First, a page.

Practice Evaluation

Evidence from Studies on Strengths and Weaknesses of the Effectiveness of CBT in Children and Adolescent Depression Treatment

CBT was initially developed for adults, specifically for those with depression or anxiety. Past evidence on the approach demonstrates that CBT has always been proven effective for the treatment of adults characterised with depression, and that it considerably possessed similar effects compared to medication and was thus able to minimise relapse after the end of the treatment period (House, 2010).

There exist less studies that have been performed to examine the effectiveness of treatment for youths and children characterised with depression, and the outcomes are not clearly outlined. For instance, according to House (2010), a multi-study executed in 2007 in the US by the TADS Team compared the effectiveness of combined medication and CBT as well as medication, waitlist, and CBT for 12 weeks. At the end of the study, children and adolescents who obtained CBT as a treatment alone did not show significant improvement like the ones on the waitlist, and their changes were less probable to improve compared to those who were subjected to CBT combined with medication (House, 2010). Children and adolescents who were subjected to medication combined with CBT showed the highest rate of improvement. After 36 weeks, youths who received CBT alone showed lower rates of depression compared to those who used only medicine. Therefore, the medication approach only showed rapid changes within the first weeks but after the 36th week, no difference between the two treatment approaches was observed.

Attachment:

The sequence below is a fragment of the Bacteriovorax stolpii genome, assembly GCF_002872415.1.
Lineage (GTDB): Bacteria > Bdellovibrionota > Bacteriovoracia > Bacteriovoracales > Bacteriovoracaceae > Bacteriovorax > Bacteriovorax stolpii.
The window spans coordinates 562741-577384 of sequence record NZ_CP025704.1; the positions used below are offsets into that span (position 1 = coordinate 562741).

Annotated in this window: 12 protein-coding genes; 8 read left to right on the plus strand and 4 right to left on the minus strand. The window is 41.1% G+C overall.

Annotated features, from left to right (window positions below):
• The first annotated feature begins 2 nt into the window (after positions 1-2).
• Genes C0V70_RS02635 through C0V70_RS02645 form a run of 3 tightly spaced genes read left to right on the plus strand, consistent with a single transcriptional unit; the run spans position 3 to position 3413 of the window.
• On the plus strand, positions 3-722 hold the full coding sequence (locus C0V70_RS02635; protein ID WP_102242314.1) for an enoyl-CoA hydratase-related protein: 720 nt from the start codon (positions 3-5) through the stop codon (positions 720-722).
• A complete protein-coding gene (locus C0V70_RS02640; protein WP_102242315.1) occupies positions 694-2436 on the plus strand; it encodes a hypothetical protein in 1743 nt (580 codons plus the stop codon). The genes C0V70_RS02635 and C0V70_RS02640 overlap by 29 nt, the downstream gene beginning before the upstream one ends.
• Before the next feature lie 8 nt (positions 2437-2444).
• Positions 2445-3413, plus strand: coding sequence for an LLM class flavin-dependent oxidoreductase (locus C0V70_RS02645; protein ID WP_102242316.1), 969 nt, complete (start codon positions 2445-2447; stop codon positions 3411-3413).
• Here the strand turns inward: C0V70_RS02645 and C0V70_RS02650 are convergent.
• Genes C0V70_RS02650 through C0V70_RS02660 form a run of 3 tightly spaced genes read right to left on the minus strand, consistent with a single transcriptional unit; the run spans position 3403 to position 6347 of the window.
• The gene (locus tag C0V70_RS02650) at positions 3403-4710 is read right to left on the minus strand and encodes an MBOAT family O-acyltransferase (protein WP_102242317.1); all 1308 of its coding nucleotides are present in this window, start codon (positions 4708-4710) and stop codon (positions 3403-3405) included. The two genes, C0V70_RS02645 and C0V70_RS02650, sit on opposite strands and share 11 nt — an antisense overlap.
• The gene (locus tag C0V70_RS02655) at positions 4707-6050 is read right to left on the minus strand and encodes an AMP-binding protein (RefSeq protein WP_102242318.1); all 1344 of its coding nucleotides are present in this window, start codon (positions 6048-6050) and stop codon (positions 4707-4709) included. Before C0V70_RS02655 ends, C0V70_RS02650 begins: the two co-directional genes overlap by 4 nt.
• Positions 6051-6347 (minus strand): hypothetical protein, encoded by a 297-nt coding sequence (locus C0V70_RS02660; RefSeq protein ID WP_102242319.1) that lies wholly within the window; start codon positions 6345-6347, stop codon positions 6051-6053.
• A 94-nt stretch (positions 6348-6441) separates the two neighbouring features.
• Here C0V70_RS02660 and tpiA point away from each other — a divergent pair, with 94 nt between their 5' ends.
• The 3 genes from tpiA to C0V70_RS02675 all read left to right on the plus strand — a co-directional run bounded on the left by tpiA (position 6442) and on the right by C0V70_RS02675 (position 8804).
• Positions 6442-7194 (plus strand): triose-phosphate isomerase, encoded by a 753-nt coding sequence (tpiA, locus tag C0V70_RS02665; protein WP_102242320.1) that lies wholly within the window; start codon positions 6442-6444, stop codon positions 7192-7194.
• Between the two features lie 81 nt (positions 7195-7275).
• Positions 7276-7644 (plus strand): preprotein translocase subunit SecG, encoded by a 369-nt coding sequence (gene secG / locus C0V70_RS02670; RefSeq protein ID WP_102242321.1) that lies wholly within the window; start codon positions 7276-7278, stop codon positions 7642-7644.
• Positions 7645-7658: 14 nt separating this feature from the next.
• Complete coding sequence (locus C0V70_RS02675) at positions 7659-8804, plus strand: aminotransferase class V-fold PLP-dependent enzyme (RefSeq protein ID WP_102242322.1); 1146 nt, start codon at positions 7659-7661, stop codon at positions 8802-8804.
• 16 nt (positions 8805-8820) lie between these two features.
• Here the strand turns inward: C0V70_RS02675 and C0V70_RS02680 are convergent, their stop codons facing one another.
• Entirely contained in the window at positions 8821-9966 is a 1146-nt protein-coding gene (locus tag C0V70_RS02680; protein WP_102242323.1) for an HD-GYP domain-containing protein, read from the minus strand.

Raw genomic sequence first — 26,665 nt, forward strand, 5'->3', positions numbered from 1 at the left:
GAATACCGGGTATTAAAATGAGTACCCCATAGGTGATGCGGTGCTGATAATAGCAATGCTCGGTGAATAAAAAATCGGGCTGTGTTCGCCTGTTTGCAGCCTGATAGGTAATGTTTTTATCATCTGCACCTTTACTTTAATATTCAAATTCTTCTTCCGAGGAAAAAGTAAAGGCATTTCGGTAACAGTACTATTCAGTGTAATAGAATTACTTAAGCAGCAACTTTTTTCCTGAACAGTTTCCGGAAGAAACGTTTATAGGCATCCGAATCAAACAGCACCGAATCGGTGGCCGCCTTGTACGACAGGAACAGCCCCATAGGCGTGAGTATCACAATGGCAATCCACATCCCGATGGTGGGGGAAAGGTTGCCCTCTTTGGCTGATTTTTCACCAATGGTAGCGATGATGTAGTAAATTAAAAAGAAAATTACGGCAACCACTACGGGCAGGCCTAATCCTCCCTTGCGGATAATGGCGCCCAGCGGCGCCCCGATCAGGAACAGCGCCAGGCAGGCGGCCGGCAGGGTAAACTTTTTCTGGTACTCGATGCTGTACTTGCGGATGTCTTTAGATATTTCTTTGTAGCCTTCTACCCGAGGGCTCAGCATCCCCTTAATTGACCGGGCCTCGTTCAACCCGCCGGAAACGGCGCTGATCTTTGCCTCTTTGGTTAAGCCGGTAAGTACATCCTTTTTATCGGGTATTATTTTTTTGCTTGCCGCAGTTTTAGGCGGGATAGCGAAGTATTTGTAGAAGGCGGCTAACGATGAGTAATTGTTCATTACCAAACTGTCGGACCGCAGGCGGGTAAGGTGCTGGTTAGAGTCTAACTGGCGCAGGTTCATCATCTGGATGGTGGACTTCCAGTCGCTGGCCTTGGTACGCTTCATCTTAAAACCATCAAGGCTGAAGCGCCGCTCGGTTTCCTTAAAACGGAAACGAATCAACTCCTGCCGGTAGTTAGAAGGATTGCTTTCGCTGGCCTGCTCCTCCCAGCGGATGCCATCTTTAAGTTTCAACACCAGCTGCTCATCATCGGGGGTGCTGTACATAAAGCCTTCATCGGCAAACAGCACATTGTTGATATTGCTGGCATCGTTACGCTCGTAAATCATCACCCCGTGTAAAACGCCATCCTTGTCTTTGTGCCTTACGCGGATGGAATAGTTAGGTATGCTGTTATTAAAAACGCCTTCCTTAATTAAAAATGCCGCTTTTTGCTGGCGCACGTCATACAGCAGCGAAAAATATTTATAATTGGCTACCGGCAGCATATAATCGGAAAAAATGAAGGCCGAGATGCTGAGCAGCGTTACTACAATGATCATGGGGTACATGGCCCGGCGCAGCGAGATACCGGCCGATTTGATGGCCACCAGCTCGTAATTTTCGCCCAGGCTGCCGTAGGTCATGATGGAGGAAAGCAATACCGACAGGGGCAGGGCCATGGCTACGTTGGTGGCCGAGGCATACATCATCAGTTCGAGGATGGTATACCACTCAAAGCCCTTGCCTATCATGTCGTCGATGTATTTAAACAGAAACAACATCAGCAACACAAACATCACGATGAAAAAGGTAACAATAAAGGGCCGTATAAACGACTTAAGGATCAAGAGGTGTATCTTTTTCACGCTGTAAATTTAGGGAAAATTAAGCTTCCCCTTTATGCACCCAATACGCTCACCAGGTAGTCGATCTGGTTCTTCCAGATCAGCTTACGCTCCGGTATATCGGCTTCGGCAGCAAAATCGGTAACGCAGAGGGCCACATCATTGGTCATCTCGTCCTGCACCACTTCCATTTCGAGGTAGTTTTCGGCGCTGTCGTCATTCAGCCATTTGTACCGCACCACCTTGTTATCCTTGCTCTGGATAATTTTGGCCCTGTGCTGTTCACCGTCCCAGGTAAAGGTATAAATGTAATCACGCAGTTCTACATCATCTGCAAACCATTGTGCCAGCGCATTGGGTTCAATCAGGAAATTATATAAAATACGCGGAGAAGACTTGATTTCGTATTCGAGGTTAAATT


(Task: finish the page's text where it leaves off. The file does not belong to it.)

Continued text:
House (2010) also identified another study that was executed in the United Kingdom, in which a certain number of children and adolescents who referred to Adolescent Mental and NHS Child services were scheduled to be given treatment (usually psychiatric care) or psychiatric care combined with CBT. No evidence was identified claiming that inclusion of CBT in treatment was associated with changes in the health conditions of the young patients, and nothing proved that CBT was effective in cost.

As per the findings presented by Hetrick (2015), a particular study on the effectiveness of CBT on both adolescents and children who had medication-treatment resistant depression showed that CBT partakers who had been given social skills and problem-solving training in regard to CBT components significantly responded compared to those who were not subjected to the approach. This study suggests that behavioural approaches might lead to improved treatment results in young adults. Consistency of outcomes across multiple studies on CBT effectiveness in the treatment of depression in children seems to indicate more probably that it is the severity of depression that influences the CBT outcomes. From given studies, it is clear that the full CBT protocol may be significantly hard for young adults to participate, with some findings claiming that BT is as effective as CBT.